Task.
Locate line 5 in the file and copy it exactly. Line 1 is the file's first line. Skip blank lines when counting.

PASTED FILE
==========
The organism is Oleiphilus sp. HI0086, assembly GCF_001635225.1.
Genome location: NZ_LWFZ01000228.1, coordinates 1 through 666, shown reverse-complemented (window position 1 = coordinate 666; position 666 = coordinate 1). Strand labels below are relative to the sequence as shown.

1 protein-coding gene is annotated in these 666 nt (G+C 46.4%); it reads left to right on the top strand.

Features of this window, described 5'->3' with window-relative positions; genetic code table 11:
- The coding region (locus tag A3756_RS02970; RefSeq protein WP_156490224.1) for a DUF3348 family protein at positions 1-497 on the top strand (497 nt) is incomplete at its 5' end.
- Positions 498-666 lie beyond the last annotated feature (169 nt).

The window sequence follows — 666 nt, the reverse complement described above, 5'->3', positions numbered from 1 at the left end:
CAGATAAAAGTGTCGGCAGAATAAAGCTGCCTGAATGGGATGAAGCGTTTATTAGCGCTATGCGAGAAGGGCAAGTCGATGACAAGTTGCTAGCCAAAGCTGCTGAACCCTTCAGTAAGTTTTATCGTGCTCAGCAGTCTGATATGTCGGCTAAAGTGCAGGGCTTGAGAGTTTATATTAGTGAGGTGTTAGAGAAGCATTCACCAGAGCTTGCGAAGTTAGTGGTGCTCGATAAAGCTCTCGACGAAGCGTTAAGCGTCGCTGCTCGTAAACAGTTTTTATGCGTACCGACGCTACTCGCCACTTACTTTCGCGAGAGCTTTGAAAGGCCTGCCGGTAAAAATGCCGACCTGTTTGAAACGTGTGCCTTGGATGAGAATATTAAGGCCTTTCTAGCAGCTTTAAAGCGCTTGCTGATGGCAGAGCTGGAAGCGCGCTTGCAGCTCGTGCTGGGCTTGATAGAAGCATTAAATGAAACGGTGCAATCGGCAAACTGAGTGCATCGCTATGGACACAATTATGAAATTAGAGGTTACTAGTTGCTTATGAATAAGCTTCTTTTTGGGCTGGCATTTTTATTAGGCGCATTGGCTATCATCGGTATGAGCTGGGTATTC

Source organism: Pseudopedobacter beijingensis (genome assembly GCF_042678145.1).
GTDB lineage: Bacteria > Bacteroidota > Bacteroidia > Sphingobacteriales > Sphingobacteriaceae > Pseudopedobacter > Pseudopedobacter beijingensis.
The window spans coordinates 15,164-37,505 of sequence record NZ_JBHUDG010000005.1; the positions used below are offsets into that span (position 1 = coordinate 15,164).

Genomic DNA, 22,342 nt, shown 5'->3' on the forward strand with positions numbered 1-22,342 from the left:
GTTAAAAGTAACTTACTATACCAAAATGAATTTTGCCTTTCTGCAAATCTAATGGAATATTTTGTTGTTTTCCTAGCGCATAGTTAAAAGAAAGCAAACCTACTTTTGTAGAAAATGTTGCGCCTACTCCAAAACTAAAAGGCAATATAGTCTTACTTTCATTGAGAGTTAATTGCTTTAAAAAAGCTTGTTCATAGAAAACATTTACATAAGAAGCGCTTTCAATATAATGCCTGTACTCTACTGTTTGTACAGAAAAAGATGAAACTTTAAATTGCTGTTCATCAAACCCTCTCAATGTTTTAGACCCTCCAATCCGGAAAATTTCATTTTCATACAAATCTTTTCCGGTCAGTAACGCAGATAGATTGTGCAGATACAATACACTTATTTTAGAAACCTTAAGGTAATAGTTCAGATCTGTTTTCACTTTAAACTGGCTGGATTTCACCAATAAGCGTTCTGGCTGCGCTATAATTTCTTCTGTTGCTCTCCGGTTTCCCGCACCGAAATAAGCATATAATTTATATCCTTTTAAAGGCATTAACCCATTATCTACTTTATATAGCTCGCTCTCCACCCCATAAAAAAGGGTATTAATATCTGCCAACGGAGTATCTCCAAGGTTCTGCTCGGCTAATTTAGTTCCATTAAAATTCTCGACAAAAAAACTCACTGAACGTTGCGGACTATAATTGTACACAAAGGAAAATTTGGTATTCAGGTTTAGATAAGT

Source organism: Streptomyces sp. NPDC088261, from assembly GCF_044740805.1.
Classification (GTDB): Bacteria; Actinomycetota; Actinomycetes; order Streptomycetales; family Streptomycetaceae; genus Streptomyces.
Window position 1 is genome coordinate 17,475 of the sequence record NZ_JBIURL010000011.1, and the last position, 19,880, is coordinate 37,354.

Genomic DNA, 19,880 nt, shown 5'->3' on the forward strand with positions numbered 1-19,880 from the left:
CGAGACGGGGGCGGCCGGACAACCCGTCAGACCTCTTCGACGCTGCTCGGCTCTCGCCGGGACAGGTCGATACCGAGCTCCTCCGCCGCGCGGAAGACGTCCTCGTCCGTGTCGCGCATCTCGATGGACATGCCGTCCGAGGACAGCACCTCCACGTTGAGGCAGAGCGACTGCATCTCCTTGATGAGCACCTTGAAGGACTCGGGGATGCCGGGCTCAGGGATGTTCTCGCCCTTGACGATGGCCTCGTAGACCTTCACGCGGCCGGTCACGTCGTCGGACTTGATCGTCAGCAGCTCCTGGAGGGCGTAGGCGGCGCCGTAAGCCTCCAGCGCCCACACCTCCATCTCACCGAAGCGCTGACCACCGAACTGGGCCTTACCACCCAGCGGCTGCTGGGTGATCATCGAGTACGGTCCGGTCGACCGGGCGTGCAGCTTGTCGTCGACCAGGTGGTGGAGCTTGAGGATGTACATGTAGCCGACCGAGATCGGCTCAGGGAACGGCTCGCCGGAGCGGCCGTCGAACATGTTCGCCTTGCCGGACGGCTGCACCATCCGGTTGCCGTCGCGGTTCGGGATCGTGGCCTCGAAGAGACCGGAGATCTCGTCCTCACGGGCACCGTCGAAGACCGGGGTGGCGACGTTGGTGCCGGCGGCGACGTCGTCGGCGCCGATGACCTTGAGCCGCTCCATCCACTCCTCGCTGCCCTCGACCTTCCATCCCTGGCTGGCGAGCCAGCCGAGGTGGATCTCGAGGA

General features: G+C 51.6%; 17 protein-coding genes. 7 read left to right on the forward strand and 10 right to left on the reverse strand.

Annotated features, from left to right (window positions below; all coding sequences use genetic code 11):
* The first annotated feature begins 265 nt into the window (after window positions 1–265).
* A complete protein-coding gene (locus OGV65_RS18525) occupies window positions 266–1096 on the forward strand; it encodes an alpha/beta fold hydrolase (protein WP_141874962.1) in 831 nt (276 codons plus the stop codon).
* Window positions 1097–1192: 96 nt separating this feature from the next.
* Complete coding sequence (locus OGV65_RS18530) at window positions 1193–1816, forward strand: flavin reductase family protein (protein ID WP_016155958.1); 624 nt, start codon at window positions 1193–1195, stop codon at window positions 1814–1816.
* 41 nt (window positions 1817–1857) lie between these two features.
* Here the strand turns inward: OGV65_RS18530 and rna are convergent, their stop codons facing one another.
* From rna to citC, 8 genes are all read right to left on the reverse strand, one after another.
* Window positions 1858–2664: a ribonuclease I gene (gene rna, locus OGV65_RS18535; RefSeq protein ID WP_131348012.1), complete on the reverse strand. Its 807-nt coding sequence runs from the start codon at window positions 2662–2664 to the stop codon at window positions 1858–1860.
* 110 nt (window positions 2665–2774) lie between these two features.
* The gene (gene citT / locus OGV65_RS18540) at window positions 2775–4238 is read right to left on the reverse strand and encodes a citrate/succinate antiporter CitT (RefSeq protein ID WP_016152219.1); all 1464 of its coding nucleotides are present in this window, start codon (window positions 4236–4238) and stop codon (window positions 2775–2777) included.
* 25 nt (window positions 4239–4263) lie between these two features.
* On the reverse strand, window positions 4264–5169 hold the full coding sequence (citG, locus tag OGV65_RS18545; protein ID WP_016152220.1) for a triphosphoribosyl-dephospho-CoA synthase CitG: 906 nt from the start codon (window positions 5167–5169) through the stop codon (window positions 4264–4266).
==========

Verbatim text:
- The coding region (locus tag A3756_RS02970; RefSeq protein WP_156490224.1) for a DUF3348 family protein at positions 1-497 on the top strand (497 nt) is incomplete at its 5' end.